GRIT LIT PART III: Guest Blog with Author, Clay Anderson
I’ve thoroughly enjoyed working with Clay Anderson these past three weeks on this Grit Lit Series. Hope y’all have as well and now have a better insight into the genre and into Anderson and his own work. Here are some final thoughts from Anderson regarding his journey into Rough South Literature.
I was first introduced to Grit Lit my sophomore year in college. I took as an elective a Modern South English class. One of the books we read was Cormac McCarthy’s Suttree and I was immediately enthralled with his portrayal of the underclass. The dark and complicated characters mixed with his elegant prose had me hooked. I read through his whole canon by the time we reached the end of the semester. During a discussion with the professor about my new obsession, I was introduced to the “Grit Lit.” I’d never heard the phrase before and my professor described it as the underbelly of Southern Literature.
I was given a list of authors and began reading everything I could by them. Starting with William Gay, I moved on to Harry Crews, Dorothy Allison, Breece D’J Pancake, Chris Offutt, Dale Ray Phillips, George Singleton, Ron Rash, Daniel Woodrell, David Joy, and Ann Pancake.
As I continued along this literary journey, I learned new phrases to describe several of these authors: they were writers of “dirty realism,” trailer-park Gothic, and country noir. I didn’t know at the time that even within the category of Grit Lit that was one even coarser: Rough South. It has been said that Southern Literature is Mint Juleps, Grit Lit is Jack Daniels, and Rough South is Natty Light and crystal meth. Rough South is defined as “mostly poor, white, rural, and unquestionably violent – Grit Lit’s wilder kin or Grit Lit with its back against the wall and somebody’s going to get hurt” (Brian Carpenter).
It is in this latter column that I throw my hat in. Not out of some obsession with violence or shock value, but because I am obsessed with realism and anything less is lying to the reader. When asked what that looks like, I describe a fist fight. Unless one is a trained boxer, the character won’t knock out their opponent with one punch. Realistically, it will take four or five punches with lots of blood and teeth and tears. For me, it’s that demarcation that separates Southern Lit from Rough South. And it’s that realism that I’m drawn to.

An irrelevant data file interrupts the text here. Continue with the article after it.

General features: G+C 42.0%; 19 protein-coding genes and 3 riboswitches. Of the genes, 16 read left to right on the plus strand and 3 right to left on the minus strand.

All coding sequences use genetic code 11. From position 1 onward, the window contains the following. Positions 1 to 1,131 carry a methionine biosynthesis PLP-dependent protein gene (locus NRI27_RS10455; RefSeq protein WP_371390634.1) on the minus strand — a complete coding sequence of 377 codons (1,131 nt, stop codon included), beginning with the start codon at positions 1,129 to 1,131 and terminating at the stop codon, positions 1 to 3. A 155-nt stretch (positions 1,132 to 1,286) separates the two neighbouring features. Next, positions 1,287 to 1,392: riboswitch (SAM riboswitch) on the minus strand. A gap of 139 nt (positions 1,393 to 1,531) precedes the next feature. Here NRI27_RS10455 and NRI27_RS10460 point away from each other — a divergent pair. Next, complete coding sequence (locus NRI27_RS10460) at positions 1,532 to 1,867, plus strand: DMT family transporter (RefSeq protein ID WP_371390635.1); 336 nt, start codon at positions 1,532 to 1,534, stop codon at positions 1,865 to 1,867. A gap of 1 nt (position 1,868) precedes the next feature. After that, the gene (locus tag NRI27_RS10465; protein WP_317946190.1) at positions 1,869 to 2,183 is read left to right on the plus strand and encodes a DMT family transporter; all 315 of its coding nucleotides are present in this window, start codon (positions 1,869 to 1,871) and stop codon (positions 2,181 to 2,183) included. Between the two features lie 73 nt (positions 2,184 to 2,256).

For those wanting a crash course in Rough South, I’d encourage you to read:
William Gay’s Provinces of Night
Cormac McCarthy’s Child of God
Harry Crew’s Feast of Snakes
David Joy’s The Line that Held Us
Chris Offutt’s Kentucky Straight
Bonnie Jo Campbell’s American Salvage
Ron Rash’s The World Made Straight
Michael Ferris Smith’s Desperation Road
Frank Bill’s Crimes of Southern Indiana
And, with the shameless plug, Clay Anderson’s The Palms
More About Author and Guest Blogger, Clay Anderson:
About Clay Anderson:
Clay Anderson is an Adjunct Professor of History at Reinhardt University in Waleska, Georgia. He received his BA in History from Kennesaw State University and MA from Mississippi State University. He has seven diverse publications in fiction and non-fiction. These publications include two non-fiction book reviews in Texas Books in Review and East Texas Historical Journal, one non-fiction article in the Journal of Big Bend Studies, and four fiction short stories in the Fourth World Journal, Adelaide Literary Award Anthology 2019 and 2020, and The Bangalore Review. He is currently an MFA student in Creative Writing at Reinhardt University. The Palms is his first novel and was nominated for Georgia Author of the Year under the first novel category. Clay lives in the North Georgia mountains with his two dogs and has recently opened a bookstore called the Bear Book Market in Dahlonega, Georgia.
To Follow BEAR BOOK MARKET: